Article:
Germany’s Offshore Wind Industrial Strategy

This commentary is part of Energy Rewired, a project from the CSIS Energy Security and Climate Change Program studying the industrial strategies of major economies for the energy transition. The project examines countries’ big bets on emerging energy technologies and how these will rewire the world’s energy map.

Key Points

  • Germany’s offshore wind strategy is focused on making more area available for development and enabling the production of hydrogen with offshore wind.

  • The government has significantly scaled back its economic support for developers in recent years, pointing to recent zero-subsidy bids as an indication that the industry can compete on its own now.

  • Germany is third in the world in offshore wind capacity with about 7.7 gigawatts (GW) and plans to increase it by about 290 percent to 30 GW by 2030.

  • The country is working with its neighbors, including Denmark and Belgium, to be more strategic in its offshore wind planning efforts and to increase connections between their grids to smooth out variation in the supply and demand of power.



Germany has ambitious targets for offshore wind development to meet climate goals and is trying to find ways to support the industry with minimal financial subsidies. The country plans to install 30 GW of offshore wind power by 2030, 40 GW by 2035, and 70 GW by 2045. At the end of 2020, Germany had installed 7.7 GW, third in the world behind the United Kingdom and China. Renewable energy made up 45 percent of electricity generation in 2020, including 5 percent from offshore wind. Germany’s plans, however, must also be understood in the context of the European Union. In 2021, the European Union’s Strategy on Offshore Renewable Energy set a goal of installing 60 GW of offshore wind by 2030 and 300 GW by 2050. With the departure of the United Kingdom from the European Union, the bloc had about 14.5 GW of capacity at the end of 2020.

Germany is promoting offshore wind to meet its climate goals. Under Germany’s Climate Action Law, the country is targeting net-zero emissions by 2045, ahead of many other major economies. Interim goals include reducing emissions by 65 percent from 1990 levels by 2030 and 88 percent by 2040. As of 2020, the country had reduced emissions by 41 percent from 1990 levels, primarily by cutting emissions from the energy sector in half, industry by over a third, and transport by about 10 percent. The law establishes annual carbon budgets for each economic sector. Germany’s greenhouse gas (GHG) targets are even more ambitious than the European Union’s goals. In July 2021, the European Union increased the ambition of its GHG reduction goals to 55 percent by 2030 (down from 1990 levels) with a plan to achieve net-zero emissions by 2050. In 2020, the European Union had reached a 31 percent reduction from 1990 levels.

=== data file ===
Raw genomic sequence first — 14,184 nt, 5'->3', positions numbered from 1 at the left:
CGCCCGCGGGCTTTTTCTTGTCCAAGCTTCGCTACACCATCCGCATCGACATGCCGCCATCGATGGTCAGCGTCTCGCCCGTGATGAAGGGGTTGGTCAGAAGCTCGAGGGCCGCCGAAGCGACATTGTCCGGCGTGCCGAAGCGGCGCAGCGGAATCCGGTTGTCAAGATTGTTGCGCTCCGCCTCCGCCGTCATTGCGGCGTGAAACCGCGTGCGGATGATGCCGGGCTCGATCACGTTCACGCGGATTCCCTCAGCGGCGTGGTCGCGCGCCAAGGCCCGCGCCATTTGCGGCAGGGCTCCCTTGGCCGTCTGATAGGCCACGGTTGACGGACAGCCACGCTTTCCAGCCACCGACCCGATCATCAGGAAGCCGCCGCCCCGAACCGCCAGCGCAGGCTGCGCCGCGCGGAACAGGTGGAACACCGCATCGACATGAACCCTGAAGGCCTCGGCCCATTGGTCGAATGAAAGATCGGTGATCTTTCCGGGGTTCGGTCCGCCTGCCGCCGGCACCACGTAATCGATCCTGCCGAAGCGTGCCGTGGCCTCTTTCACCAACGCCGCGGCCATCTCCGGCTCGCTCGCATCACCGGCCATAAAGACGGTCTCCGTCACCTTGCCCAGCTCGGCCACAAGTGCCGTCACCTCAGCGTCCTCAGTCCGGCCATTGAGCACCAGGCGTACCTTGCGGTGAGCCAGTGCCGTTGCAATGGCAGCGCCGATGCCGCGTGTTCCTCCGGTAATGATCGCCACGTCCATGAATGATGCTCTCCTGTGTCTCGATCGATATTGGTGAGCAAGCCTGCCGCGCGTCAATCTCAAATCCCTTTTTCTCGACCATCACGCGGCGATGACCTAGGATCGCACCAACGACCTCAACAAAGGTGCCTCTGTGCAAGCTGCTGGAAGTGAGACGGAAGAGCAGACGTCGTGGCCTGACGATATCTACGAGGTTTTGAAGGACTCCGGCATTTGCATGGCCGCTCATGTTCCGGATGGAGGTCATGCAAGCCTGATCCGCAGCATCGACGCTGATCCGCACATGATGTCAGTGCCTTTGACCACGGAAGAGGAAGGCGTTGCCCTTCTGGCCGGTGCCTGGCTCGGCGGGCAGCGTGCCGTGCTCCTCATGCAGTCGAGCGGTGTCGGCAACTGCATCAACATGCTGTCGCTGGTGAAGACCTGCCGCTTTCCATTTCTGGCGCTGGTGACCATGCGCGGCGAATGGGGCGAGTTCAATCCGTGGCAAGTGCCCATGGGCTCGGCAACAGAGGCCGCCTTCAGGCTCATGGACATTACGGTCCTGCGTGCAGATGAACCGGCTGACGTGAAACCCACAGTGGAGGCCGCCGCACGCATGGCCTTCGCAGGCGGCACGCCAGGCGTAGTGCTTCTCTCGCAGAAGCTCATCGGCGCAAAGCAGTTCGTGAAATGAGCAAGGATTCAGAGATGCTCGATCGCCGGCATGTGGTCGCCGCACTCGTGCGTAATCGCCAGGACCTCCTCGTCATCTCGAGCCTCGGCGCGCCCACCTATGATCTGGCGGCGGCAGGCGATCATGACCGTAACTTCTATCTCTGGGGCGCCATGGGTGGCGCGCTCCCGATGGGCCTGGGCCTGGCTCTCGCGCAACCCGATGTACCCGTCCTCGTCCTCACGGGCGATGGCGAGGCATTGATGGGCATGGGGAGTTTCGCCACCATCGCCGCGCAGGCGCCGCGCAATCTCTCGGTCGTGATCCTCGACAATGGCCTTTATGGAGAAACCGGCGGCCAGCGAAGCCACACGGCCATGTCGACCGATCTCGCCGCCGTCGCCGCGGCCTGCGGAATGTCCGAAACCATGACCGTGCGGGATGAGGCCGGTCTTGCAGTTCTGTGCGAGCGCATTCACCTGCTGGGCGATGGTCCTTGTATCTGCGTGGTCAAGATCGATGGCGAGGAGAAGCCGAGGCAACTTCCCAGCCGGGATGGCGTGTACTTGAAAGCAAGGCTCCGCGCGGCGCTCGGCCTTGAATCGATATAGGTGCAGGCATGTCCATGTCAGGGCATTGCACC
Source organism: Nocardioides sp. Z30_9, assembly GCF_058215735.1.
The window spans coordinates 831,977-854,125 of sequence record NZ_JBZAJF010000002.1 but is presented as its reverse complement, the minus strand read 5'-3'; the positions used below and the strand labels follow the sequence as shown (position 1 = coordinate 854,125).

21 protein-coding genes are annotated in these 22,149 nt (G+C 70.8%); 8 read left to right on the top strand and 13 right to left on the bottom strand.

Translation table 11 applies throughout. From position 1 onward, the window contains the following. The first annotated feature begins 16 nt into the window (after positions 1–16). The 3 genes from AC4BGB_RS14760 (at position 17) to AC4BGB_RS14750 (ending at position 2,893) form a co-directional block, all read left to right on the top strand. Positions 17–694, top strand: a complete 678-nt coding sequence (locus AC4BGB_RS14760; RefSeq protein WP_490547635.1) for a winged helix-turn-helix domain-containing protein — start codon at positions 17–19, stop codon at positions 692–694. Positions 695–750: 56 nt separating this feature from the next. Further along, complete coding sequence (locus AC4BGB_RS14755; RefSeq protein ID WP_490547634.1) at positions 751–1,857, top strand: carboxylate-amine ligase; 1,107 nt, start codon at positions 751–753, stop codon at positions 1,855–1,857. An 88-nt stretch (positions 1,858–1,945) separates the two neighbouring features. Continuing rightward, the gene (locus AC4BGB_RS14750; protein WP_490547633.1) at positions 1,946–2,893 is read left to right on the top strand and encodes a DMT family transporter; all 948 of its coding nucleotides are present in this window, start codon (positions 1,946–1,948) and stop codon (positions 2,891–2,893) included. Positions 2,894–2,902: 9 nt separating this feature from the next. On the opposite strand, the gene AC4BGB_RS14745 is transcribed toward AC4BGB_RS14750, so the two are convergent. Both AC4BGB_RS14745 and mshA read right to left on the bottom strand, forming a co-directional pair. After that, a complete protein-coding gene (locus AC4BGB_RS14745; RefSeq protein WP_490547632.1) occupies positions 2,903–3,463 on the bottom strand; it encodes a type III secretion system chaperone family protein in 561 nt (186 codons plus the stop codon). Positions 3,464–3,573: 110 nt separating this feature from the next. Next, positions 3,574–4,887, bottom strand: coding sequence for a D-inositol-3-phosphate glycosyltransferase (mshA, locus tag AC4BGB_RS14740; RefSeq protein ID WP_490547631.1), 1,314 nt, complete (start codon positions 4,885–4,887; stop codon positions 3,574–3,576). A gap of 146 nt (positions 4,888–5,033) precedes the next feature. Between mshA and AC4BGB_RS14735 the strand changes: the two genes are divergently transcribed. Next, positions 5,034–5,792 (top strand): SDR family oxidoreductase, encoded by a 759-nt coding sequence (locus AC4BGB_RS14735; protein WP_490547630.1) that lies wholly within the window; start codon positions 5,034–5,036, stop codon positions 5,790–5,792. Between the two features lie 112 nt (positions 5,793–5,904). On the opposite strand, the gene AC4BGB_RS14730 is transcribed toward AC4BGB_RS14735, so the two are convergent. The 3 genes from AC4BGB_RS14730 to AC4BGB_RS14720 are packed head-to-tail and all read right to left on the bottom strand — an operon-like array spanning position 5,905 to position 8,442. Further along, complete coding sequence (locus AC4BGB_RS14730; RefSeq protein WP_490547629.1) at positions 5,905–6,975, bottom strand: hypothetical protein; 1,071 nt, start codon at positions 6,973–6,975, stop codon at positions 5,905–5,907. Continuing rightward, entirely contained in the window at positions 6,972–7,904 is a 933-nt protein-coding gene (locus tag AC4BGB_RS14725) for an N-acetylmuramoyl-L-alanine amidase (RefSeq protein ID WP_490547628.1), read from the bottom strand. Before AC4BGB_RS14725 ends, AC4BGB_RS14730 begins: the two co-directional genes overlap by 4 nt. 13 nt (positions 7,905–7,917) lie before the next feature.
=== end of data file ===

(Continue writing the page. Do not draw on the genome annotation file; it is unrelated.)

The German government sees economic payments to offshore wind developers as an infant industry support until the sector is profitable on its own. In 2000, the country’s government included offshore wind in its feed-in tariff to entice developers. The support has been increased over the years, but at its peak, it was 15.4 euro cents per kilowatt-hour (kWh) for 12 years or 19.4 cents per kWh for 8 years, then fell to 3.9 cents per kWh for the remaining years of a 20-year contract. The Transmission System Operator (TSO) would buy the power from the project and sell it on the wholesale market. However, in 2014, the government changed how it paid out the tariff, instead paying a market premium equal to the difference between the feed-in tariff and the average wholesale electricity cost. In addition, the TSO would no longer buy and sell the power; the developers would now be expected to sell into the wholesale market directly.

In 2017, Germany switched to a reverse auction system in which the government would no longer set the market premium. Rather, developers would request the amount they needed, and the government would select the lowest bids. The first auction under this system saw an average bid of 0.44 cents per kWh. In 2021, all three of the offshore wind farms approved in the auction process requested no economic support at all. The government has presented this as a sign that the industry can support itself without government help. However, the country only added 219 megawatts of offshore wind in 2020, and 2021 is set to end with no new turbines in German waters. According to the country’s offshore wind industry trade groups, this is because the government has not made enough area available for development. Since then, the government has raised expansion targets, which the industry groups hope will allow for more development areas.